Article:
The POW!er of Words

“The words of the reckless pierce like swords, but the tongue of the wise brings healing.” (Proverbs 12:18)

When watching hockey, soccer or most other sports, the person we generally pay the least attention to is actually quite vital to how the game proceeds. The referee is important because he is, in theory, neutral. In any sport, the referee isn’t visibly rooting for either team and he can—or should—be perfectly fair when making decisions about things like penalties, fouls and so on. For the fans watching the match, he’s not one of the good guys, but he’s also not one of the bad guys.

Many other things in life are neutral. For example, money can be used to build hospitals, provide disaster relief or give access to education, or it can be used to traffic drugs (or people), silence a witness or buy power. Fire can be used to cook a steak or to burn down a forest or a house. A knife can be used to slice watermelon or to kill someone. The Internet can be used to share good news or to pollute minds and destroy lives.

Words, by themselves, are neutral too. But, just like money, fire, knives and the Internet, if they’re used the wrong way, they can really hurt someone. God wants you to use your words to comfort and love others, to build them up and to speak truth to them, not to destroy them or tear them down.


Destructive words can take on many forms, such as lies, gossip, slander, criticism, mocking, cursing, sarcasm and nagging. Edifying words can include praise, prayer, words from Scripture and even helpful correction. What makes our words powerful is their finality. Once spoken, they cannot be unspoken.

Author Jodi Picoult once said:

“Words are like eggs dropped from great heights; you can no more call them back than ignore the mess they leave when they fall.”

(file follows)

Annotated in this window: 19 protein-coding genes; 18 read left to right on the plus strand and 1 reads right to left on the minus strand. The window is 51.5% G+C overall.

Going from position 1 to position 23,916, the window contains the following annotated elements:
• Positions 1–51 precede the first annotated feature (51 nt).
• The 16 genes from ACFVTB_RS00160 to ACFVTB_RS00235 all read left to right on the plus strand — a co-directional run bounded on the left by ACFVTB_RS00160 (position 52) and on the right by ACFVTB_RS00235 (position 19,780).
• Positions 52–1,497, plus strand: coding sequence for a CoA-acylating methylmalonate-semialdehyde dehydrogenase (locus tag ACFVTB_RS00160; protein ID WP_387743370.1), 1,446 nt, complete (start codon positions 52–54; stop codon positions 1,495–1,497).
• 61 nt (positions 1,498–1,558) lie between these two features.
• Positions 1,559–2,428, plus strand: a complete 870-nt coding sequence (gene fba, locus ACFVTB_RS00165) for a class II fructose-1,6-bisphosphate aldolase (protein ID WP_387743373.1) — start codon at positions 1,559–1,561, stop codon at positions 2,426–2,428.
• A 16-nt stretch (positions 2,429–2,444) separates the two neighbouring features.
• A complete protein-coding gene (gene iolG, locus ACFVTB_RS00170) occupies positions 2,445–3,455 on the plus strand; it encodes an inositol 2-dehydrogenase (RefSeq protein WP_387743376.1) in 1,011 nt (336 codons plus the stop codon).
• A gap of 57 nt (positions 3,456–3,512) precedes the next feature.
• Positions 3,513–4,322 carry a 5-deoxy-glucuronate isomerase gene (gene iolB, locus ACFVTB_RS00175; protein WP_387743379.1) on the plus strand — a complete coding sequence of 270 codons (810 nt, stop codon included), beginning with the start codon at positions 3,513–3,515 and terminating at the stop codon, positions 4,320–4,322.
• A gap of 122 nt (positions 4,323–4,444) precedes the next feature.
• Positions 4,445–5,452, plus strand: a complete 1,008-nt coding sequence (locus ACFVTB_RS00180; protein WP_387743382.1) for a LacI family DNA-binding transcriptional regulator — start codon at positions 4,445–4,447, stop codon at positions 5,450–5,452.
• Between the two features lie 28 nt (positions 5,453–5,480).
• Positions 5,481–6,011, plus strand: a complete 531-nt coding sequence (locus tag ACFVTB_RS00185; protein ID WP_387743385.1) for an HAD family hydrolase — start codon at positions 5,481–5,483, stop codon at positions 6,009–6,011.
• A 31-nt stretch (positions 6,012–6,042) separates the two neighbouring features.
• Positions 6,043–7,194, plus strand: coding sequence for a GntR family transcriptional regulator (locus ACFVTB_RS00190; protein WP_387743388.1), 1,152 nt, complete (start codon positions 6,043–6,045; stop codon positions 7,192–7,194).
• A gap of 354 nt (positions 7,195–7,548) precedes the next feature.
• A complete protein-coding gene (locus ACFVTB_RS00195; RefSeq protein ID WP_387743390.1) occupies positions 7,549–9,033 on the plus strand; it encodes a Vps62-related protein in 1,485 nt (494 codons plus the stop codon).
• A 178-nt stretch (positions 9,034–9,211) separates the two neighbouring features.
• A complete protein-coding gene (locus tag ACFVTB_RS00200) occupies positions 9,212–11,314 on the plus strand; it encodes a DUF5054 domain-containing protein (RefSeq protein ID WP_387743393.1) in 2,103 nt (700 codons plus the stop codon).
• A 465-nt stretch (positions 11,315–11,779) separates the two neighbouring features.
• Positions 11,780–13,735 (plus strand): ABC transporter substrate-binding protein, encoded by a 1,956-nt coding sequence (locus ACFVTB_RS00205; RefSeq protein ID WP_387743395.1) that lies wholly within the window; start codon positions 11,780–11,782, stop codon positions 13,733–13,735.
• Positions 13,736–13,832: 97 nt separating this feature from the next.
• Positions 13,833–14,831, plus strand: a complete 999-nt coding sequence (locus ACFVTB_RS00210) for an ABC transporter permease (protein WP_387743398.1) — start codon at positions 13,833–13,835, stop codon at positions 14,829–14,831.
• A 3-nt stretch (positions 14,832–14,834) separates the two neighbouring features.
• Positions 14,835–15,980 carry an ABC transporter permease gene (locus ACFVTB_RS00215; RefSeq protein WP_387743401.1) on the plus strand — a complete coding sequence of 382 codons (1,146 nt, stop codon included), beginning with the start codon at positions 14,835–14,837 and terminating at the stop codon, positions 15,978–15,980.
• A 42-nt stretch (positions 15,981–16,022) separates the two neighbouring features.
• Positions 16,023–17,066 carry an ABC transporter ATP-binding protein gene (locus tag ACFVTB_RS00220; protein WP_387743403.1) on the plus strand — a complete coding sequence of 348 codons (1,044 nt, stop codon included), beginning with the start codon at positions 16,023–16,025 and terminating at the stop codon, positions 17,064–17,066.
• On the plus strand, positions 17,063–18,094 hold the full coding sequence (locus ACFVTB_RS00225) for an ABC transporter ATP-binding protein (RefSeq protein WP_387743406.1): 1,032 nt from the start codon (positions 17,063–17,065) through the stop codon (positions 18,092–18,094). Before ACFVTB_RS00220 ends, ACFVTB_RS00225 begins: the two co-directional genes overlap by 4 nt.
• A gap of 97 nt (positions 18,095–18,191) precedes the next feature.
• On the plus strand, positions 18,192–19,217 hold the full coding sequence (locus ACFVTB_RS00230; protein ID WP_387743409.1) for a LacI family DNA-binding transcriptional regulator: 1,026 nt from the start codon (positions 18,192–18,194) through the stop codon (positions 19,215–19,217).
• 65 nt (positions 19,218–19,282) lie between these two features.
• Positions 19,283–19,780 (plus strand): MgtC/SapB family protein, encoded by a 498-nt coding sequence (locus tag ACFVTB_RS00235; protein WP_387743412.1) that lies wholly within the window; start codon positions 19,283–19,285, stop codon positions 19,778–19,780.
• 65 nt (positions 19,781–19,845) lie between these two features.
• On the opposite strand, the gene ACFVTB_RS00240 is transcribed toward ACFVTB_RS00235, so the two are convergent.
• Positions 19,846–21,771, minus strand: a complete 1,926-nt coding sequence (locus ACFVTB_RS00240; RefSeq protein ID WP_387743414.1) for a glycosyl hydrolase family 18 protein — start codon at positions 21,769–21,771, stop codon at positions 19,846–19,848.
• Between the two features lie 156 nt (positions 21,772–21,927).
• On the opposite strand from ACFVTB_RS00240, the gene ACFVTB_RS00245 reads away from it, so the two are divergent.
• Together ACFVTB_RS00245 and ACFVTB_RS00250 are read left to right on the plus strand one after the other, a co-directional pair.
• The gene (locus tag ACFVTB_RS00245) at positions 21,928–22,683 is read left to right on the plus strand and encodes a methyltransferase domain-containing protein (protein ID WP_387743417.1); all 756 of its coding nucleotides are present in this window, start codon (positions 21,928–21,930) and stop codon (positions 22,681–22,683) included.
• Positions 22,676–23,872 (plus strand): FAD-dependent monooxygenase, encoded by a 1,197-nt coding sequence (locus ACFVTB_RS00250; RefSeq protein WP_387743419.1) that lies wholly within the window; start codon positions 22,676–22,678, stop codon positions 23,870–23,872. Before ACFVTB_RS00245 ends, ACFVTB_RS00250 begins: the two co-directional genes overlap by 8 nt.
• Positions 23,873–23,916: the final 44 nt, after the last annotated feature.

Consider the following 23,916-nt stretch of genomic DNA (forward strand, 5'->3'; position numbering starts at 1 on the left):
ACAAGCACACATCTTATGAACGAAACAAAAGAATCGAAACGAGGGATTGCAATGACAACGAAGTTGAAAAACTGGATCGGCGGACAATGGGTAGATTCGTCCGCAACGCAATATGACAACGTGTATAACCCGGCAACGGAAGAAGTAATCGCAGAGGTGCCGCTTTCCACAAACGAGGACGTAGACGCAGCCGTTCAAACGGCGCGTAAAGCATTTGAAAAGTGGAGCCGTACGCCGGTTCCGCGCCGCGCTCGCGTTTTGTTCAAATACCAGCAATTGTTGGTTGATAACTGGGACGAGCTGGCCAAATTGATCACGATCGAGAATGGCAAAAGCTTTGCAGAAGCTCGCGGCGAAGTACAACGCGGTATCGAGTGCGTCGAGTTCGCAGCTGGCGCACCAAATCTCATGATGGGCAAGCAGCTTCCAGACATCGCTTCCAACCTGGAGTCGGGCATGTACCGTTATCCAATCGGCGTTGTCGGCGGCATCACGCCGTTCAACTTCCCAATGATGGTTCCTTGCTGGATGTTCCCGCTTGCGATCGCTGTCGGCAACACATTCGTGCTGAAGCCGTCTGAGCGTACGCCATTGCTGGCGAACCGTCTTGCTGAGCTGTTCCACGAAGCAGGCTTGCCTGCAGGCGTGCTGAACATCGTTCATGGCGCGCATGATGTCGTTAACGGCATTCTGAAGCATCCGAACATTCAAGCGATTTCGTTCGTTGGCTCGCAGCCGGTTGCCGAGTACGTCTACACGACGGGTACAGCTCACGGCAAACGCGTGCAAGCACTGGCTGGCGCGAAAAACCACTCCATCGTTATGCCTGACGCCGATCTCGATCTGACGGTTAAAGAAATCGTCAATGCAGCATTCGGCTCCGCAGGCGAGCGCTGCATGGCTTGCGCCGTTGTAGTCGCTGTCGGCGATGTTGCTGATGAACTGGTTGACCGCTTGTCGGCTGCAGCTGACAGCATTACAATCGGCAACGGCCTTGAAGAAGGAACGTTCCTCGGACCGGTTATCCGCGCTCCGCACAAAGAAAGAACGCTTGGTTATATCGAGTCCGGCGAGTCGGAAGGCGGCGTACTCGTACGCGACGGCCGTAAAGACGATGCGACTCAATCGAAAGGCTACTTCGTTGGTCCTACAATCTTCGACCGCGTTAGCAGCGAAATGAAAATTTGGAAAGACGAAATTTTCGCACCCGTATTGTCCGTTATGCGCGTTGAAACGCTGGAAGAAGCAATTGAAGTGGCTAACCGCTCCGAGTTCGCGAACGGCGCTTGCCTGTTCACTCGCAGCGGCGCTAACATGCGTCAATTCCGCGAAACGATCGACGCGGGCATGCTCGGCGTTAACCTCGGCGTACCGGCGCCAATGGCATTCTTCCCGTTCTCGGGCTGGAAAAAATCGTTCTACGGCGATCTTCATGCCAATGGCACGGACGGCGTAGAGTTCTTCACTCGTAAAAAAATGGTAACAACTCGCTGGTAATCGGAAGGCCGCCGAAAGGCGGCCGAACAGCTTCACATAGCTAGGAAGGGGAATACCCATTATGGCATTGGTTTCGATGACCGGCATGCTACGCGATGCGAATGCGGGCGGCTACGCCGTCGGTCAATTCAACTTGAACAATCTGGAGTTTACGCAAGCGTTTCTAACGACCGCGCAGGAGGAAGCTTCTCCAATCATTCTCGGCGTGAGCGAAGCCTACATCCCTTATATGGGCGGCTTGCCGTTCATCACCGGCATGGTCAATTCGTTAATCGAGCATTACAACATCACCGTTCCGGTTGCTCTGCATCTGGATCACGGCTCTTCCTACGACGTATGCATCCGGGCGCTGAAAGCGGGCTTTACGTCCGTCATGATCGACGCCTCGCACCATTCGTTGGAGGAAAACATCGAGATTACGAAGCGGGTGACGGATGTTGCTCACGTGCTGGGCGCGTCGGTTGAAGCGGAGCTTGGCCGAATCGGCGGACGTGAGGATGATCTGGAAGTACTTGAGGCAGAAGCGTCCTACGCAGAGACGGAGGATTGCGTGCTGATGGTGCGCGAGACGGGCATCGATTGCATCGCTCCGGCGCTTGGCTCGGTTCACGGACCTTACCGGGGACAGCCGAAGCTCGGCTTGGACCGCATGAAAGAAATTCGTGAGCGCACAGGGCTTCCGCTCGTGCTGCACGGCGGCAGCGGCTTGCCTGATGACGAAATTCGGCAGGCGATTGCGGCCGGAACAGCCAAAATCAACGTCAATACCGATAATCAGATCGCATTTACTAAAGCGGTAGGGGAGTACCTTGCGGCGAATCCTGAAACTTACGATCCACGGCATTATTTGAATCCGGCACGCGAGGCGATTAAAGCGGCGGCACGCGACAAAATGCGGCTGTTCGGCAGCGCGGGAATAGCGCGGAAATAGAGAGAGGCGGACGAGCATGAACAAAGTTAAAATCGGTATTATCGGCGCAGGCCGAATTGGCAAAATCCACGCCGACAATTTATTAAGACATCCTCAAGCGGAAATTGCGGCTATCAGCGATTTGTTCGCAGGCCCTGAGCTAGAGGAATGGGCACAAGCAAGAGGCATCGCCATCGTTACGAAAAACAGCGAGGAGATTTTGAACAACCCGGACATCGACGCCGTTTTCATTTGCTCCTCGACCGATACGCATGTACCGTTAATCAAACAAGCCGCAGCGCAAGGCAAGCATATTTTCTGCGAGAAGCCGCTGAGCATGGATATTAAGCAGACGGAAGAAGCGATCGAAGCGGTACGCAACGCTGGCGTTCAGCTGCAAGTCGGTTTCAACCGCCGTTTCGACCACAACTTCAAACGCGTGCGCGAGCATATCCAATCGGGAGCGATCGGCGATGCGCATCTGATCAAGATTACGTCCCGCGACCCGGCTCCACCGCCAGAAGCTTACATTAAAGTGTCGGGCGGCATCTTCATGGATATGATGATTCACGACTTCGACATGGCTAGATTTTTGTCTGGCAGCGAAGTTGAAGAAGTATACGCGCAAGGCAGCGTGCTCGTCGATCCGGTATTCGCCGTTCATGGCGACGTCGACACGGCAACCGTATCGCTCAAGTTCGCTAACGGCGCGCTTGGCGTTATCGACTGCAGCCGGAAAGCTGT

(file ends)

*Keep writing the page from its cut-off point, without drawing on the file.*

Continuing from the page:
This week, consider the words that come out of your mouth, no matter who you’re speaking to. May the Lord give us all tongues that bring healing.

“May these words of my mouth and this meditation of my heart be pleasing in your sight, Lord, my Rock and my Redeemer.” (Psalm 19:14)

If you want to remember this verse, feel free to “borrow” this graphic for your Facebook cover photo (also added to the freebie page here):

psalm 19 14

My Heart, Christ’s Home

Over a dozen years ago, I read a little booklet called My Heart, Christ’s Home, written by Robert Boyd Munger in 1951. It is a challenging meditation about Christian discipleship with estimates that more than 10 million have read it. When I read it the first time, it reminded me of basic truths that I need my attention drawn to every now and again.

home-40700_1280Imagine Jesus coming to the home of your heart when you receive Him as your Saviour. As He moves from room to room, what does He see?

In the library, are you embarrassed to let Him see what is on the shelves?

In the dining room, what’s on the menu? What appetites do you try to satisfy there? Do you allow Christ to replace your secular fare with His soul-satisfying food and drink?

In the workroom, does He find that you are using your gifts and talents for His glory or are your tools rusting and collecting dust?

Do you even allow Him into the rec room where you go for fun and leisure activities? Is it a place you would feel comfortable inviting Him to hang out with you?

What about the bedroom? Are your relationships pure and godly? Will you consider His guidelines, keeping in mind He gives them out of His love for you and not to stifle you?

Is there anything rotting in your hall closet that you’ve hidden away? Will you let Him clean it out?

The living room is the ideal place to meet with Him for fellowship. But do you visit with Him regularly, talking and sharing or does He sit there waiting for you to make some time for Him?

I love Munger’s interpretation of what Jesus might say:

“The trouble is that you have been thinking of the quiet time of Bible study and prayer as a means for your own spiritual growth. This is true, but you have forgotten that this time means something to me also. Remember, I love you. At a great cost I have redeemed you. I value your fellowship. Just to have you look up into my face warms my heart. Don’t neglect this hour if only for my sake. Whether or not you want to be with me, remember I want to be with you. I really love you!”

Jesus may be your Saviour—but have you truly made Him Lord of your life, of your heart… His home?

♥ Note: You can read the entire text of My Heart, Christ’s Home here. It’s only six pages long.

The Most Expensive Bowl of Soup in History